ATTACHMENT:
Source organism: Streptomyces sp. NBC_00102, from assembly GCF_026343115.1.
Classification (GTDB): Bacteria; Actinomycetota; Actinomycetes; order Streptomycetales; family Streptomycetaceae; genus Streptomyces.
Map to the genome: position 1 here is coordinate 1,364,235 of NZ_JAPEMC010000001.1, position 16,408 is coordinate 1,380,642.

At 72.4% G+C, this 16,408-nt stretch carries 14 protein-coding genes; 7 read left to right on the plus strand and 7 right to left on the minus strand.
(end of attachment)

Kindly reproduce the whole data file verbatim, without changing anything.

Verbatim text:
Source organism: Streptomyces sp. NBC_00102, from assembly GCF_026343115.1.
Classification (GTDB): Bacteria; Actinomycetota; Actinomycetes; order Streptomycetales; family Streptomycetaceae; genus Streptomyces.
Map to the genome: position 1 here is coordinate 1,364,235 of NZ_JAPEMC010000001.1, position 16,408 is coordinate 1,380,642.

At 72.4% G+C, this 16,408-nt stretch carries 14 protein-coding genes; 7 read left to right on the plus strand and 7 right to left on the minus strand.